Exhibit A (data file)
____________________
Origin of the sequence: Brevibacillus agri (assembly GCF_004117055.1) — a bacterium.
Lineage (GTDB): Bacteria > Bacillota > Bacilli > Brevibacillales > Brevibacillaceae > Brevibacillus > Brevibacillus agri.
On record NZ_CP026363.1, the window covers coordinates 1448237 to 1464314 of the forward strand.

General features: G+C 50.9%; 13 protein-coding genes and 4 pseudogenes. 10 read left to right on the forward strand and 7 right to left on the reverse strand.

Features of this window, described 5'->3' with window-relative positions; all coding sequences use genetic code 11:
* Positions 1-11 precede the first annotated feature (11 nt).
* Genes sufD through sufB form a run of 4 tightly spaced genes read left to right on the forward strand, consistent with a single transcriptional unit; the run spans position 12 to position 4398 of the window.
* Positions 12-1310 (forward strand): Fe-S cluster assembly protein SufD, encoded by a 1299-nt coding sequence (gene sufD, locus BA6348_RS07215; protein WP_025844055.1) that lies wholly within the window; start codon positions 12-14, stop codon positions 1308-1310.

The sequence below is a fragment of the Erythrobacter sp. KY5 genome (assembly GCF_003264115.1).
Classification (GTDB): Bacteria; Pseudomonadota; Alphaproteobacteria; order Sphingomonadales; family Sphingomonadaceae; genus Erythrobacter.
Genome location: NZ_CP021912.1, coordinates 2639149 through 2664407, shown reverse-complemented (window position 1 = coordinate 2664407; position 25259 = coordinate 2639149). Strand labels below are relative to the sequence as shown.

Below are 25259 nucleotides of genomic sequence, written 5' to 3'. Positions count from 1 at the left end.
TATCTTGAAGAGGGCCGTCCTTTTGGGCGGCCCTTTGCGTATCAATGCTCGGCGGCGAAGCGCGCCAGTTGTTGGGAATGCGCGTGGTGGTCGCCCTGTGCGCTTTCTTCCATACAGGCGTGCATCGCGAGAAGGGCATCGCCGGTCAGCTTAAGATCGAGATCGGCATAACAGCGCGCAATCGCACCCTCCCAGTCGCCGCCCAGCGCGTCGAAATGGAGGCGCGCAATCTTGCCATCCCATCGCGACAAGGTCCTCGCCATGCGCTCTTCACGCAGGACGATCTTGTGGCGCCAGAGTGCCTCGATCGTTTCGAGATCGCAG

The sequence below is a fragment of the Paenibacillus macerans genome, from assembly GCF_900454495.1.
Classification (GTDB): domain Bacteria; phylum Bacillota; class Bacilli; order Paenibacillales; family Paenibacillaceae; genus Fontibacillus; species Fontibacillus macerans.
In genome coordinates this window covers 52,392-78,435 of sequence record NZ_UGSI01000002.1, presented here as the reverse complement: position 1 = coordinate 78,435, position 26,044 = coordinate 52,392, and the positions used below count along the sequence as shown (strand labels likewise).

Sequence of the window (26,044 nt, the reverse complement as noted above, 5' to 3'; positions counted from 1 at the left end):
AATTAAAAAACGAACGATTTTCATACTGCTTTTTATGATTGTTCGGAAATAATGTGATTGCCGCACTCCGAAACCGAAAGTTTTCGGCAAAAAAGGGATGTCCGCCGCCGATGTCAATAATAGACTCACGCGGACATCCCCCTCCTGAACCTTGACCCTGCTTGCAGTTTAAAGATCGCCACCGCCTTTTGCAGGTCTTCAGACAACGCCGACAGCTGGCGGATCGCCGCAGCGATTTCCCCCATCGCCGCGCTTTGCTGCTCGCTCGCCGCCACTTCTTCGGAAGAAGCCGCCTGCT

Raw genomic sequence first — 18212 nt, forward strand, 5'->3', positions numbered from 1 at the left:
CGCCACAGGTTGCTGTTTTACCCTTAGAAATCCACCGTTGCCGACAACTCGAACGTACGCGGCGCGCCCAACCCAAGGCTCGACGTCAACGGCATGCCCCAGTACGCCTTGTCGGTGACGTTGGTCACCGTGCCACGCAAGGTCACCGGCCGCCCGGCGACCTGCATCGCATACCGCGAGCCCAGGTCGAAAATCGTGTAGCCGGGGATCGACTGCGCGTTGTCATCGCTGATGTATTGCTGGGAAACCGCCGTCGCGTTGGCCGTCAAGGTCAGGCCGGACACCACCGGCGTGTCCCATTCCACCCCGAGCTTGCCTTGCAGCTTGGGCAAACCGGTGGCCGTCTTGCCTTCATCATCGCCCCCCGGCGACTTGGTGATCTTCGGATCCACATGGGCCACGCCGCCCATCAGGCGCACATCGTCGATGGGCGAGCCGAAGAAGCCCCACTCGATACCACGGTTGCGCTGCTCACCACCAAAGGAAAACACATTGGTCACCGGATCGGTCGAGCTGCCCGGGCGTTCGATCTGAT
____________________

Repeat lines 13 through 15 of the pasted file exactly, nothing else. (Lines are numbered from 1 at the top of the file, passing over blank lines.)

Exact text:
TATCTTGAAGAGGGCCGTCCTTTTGGGCGGCCCTTTGCGTATCAATGCTCGGCGGCGAAGCGCGCCAGTTGTTGGGAATGCGCGTGGTGGTCGCCCTGTGCGCTTTCTTCCATACAGGCGTGCATCGCGAGAAGGGCATCGCCGGTCAGCTTAAGATCGAGATCGGCATAACAGCGCGCAATCGCACCCTCCCAGTCGCCGCCCAGCGCGTCGAAATGGAGGCGCGCAATCTTGCCATCCCATCGCGACAAGGTCCTCGCCATGCGCTCTTCACGCAGGACGATCTTGTGGCGCCAGAGTGCCTCGATCGTTTCGAGATCGCAG

The sequence below is a fragment of the Paenibacillus macerans genome, from assembly GCF_900454495.1.
Classification (GTDB): domain Bacteria; phylum Bacillota; class Bacilli; order Paenibacillales; family Paenibacillaceae; genus Fontibacillus; species Fontibacillus macerans.